Jeffrey Colvin

Author of
  • Africaville

A graduate of the US Naval Academy, Jeffrey Colvin served in the US Marines, and has worked as an advertising analyst, congressional aide, and nonprofit manager before attending Columbia University, from which he received an MFA. An excerpt of his novel-in-progress appeared in Narrative Magazine, and other fiction has appeared in Hot Metal Bridge, Prick of the Spindle, Word Riot, and Painted Bride Quarterly. His reviews and essays have appeared in Narrative, Rain Taxi Review of Books, The Millions, and The Brooklyn Rail. He has received grants and fellowships from Vermont Studio Center, Colgate University, Provincetown Fine Arts Work Center, The Norman Mailer Center, and Lower Manhattan Cultural Council. In the summer of 2018, he was a Paul Cuffee Scholar at the Cuttyhunk Writers Residency.

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The novel unfolds against the backdrop of the village of Africaville, based on a real place that has not only become a symbol of Black Canadian identity, but a symbol of how the human spirit remains resilient in the face of adversity, tragedy, and change.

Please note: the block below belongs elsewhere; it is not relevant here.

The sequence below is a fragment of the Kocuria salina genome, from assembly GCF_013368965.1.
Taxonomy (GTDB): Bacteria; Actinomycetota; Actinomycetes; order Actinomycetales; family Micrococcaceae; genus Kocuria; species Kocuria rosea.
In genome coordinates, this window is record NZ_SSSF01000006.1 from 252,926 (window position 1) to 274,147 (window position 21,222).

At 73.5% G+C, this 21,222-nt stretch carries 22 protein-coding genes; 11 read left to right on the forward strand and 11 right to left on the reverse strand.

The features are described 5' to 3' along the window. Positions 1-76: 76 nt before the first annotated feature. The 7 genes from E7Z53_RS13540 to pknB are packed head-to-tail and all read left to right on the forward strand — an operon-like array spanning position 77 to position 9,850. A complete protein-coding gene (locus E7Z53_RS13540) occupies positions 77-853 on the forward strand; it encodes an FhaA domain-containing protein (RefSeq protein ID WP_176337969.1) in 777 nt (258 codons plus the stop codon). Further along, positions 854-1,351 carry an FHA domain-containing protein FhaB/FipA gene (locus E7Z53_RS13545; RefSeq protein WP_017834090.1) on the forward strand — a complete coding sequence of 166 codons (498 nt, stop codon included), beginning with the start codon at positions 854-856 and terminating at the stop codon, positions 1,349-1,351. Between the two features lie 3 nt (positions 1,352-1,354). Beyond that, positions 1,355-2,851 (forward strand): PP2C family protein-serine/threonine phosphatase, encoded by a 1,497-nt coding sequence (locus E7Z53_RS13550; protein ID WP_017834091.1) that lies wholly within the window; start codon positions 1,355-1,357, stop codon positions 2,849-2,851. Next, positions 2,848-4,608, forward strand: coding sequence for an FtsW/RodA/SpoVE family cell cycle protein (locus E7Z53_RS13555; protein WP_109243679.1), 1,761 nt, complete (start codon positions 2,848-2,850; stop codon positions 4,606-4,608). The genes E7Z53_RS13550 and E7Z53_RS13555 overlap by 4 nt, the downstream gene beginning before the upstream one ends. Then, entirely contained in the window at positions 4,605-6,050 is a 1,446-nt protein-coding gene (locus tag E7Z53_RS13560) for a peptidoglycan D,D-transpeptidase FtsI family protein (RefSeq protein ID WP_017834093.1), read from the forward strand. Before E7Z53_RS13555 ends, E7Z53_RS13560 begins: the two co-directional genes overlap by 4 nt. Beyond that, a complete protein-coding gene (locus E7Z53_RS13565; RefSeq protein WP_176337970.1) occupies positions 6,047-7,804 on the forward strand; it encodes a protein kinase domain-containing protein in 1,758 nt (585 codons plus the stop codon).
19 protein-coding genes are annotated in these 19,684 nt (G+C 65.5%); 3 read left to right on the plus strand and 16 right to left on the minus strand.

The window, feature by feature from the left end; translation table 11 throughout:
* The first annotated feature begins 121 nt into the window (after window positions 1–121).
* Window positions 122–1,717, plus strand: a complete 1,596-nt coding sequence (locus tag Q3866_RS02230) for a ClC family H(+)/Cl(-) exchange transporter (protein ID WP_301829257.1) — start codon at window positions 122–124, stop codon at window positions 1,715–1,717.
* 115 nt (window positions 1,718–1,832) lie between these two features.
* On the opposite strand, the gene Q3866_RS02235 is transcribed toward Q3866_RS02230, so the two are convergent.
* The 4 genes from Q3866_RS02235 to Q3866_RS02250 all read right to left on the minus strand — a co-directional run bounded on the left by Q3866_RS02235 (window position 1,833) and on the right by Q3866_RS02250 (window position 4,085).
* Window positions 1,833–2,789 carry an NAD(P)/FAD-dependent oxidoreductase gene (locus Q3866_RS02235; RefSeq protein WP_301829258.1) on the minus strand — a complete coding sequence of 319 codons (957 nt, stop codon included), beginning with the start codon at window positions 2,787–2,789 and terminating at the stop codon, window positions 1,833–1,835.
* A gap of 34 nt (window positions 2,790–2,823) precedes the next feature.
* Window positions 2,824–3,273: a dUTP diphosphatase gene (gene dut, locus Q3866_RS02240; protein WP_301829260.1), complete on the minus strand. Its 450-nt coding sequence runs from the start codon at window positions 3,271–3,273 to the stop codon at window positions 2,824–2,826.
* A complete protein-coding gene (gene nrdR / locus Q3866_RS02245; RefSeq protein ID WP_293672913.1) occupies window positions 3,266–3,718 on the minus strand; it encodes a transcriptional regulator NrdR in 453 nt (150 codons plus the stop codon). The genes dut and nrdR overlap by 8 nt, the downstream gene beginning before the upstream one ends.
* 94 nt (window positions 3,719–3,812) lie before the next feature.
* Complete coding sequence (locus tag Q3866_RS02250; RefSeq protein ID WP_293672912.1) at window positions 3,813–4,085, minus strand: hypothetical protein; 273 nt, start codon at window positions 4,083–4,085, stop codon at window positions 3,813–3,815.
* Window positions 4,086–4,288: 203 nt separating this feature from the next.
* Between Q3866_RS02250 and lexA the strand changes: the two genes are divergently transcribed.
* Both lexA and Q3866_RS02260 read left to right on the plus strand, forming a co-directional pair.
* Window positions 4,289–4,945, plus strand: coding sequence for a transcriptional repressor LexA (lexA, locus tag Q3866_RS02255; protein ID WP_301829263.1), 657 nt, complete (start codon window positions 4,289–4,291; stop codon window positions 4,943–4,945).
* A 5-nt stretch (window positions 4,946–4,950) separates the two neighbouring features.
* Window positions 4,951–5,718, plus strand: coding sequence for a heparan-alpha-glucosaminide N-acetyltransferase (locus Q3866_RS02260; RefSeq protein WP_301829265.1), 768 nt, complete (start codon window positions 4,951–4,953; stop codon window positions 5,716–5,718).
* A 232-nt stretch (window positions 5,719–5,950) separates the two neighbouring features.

Colvin’s debut novel is the richly woven story of a town settled by former slaves on the outskirts of Halifax, Nova Scotia, and of one family that settled there. In the 1930s, teenage Kath Ella Sebolt wants desperately to escape the town, which she equates with deprivation. Months after her boyfriend is killed during a clash between people in the village and constables, she moves with her infant son to Montreal. Attending college as a single mother, and ultimately marrying a white man, she discovers that as much as she tries, severing ties to her former village is not easy. Kath Ella’s son Etienne puts more distance between himself and the village, first moving across the border to Vermont, and then farther south to Alabama, where he passes for white. Etienne’s son Warner finds his standing in his all-white community compromised by the sudden revelation that he has black grandparents. As the story comes full circle, Warner travels to get to know his black relatives in Africaville, who are suspicious of his motivations.

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